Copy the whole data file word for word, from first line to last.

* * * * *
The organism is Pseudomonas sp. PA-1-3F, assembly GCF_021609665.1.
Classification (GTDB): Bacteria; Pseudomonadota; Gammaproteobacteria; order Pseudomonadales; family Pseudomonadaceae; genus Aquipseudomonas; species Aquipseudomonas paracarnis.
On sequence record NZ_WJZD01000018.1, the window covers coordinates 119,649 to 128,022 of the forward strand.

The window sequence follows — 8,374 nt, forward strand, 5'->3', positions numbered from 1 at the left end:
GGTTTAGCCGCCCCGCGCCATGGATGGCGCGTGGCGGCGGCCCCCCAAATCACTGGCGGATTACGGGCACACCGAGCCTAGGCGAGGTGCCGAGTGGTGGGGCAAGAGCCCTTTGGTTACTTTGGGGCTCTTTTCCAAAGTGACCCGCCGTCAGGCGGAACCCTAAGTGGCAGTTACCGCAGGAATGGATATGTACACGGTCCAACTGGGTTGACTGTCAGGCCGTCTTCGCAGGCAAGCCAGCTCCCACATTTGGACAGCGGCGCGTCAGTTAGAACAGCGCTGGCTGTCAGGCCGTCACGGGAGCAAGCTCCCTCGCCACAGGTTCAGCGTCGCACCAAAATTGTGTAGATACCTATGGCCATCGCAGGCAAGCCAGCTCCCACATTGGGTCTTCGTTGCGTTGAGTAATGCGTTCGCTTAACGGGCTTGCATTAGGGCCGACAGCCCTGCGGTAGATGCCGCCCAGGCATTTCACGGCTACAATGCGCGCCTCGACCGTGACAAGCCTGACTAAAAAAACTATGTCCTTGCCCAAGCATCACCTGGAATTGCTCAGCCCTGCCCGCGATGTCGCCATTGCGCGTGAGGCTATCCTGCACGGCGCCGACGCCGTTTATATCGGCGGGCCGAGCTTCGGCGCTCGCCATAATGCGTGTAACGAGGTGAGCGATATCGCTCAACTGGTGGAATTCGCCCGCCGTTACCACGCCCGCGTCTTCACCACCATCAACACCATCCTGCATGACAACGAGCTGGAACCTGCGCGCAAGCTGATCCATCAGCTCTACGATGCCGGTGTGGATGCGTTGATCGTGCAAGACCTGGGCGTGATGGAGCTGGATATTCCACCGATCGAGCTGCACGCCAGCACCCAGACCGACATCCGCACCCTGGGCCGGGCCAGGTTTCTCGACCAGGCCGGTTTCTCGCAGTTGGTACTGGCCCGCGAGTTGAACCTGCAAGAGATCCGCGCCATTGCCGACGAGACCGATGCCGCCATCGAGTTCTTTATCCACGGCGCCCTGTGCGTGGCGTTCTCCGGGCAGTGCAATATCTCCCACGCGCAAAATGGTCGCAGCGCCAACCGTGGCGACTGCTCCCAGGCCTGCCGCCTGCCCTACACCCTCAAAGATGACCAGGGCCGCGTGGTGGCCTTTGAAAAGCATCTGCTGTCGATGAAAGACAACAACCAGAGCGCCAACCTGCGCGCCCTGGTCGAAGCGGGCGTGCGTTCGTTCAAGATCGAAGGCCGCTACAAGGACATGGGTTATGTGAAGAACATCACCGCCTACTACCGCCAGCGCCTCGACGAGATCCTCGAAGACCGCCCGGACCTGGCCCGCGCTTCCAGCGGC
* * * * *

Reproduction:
The organism is Pseudomonas sp. PA-1-3F, assembly GCF_021609665.1.
Classification (GTDB): Bacteria; Pseudomonadota; Gammaproteobacteria; order Pseudomonadales; family Pseudomonadaceae; genus Aquipseudomonas; species Aquipseudomonas paracarnis.
On sequence record NZ_WJZD01000018.1, the window covers coordinates 119,649 to 128,022 of the forward strand.

The window sequence follows — 8,374 nt, forward strand, 5'->3', positions numbered from 1 at the left end:
GGTTTAGCCGCCCCGCGCCATGGATGGCGCGTGGCGGCGGCCCCCCAAATCACTGGCGGATTACGGGCACACCGAGCCTAGGCGAGGTGCCGAGTGGTGGGGCAAGAGCCCTTTGGTTACTTTGGGGCTCTTTTCCAAAGTGACCCGCCGTCAGGCGGAACCCTAAGTGGCAGTTACCGCAGGAATGGATATGTACACGGTCCAACTGGGTTGACTGTCAGGCCGTCTTCGCAGGCAAGCCAGCTCCCACATTTGGACAGCGGCGCGTCAGTTAGAACAGCGCTGGCTGTCAGGCCGTCACGGGAGCAAGCTCCCTCGCCACAGGTTCAGCGTCGCACCAAAATTGTGTAGATACCTATGGCCATCGCAGGCAAGCCAGCTCCCACATTGGGTCTTCGTTGCGTTGAGTAATGCGTTCGCTTAACGGGCTTGCATTAGGGCCGACAGCCCTGCGGTAGATGCCGCCCAGGCATTTCACGGCTACAATGCGCGCCTCGACCGTGACAAGCCTGACTAAAAAAACTATGTCCTTGCCCAAGCATCACCTGGAATTGCTCAGCCCTGCCCGCGATGTCGCCATTGCGCGTGAGGCTATCCTGCACGGCGCCGACGCCGTTTATATCGGCGGGCCGAGCTTCGGCGCTCGCCATAATGCGTGTAACGAGGTGAGCGATATCGCTCAACTGGTGGAATTCGCCCGCCGTTACCACGCCCGCGTCTTCACCACCATCAACACCATCCTGCATGACAACGAGCTGGAACCTGCGCGCAAGCTGATCCATCAGCTCTACGATGCCGGTGTGGATGCGTTGATCGTGCAAGACCTGGGCGTGATGGAGCTGGATATTCCACCGATCGAGCTGCACGCCAGCACCCAGACCGACATCCGCACCCTGGGCCGGGCCAGGTTTCTCGACCAGGCCGGTTTCTCGCAGTTGGTACTGGCCCGCGAGTTGAACCTGCAAGAGATCCGCGCCATTGCCGACGAGACCGATGCCGCCATCGAGTTCTTTATCCACGGCGCCCTGTGCGTGGCGTTCTCCGGGCAGTGCAATATCTCCCACGCGCAAAATGGTCGCAGCGCCAACCGTGGCGACTGCTCCCAGGCCTGCCGCCTGCCCTACACCCTCAAAGATGACCAGGGCCGCGTGGTGGCCTTTGAAAAGCATCTGCTGTCGATGAAAGACAACAACCAGAGCGCCAACCTGCGCGCCCTGGTCGAAGCGGGCGTGCGTTCGTTCAAGATCGAAGGCCGCTACAAGGACATGGGTTATGTGAAGAACATCACCGCCTACTACCGCCAGCGCCTCGACGAGATCCTCGAAGACCGCCCGGACCTGGCCCGCGCTTCCAGCGGC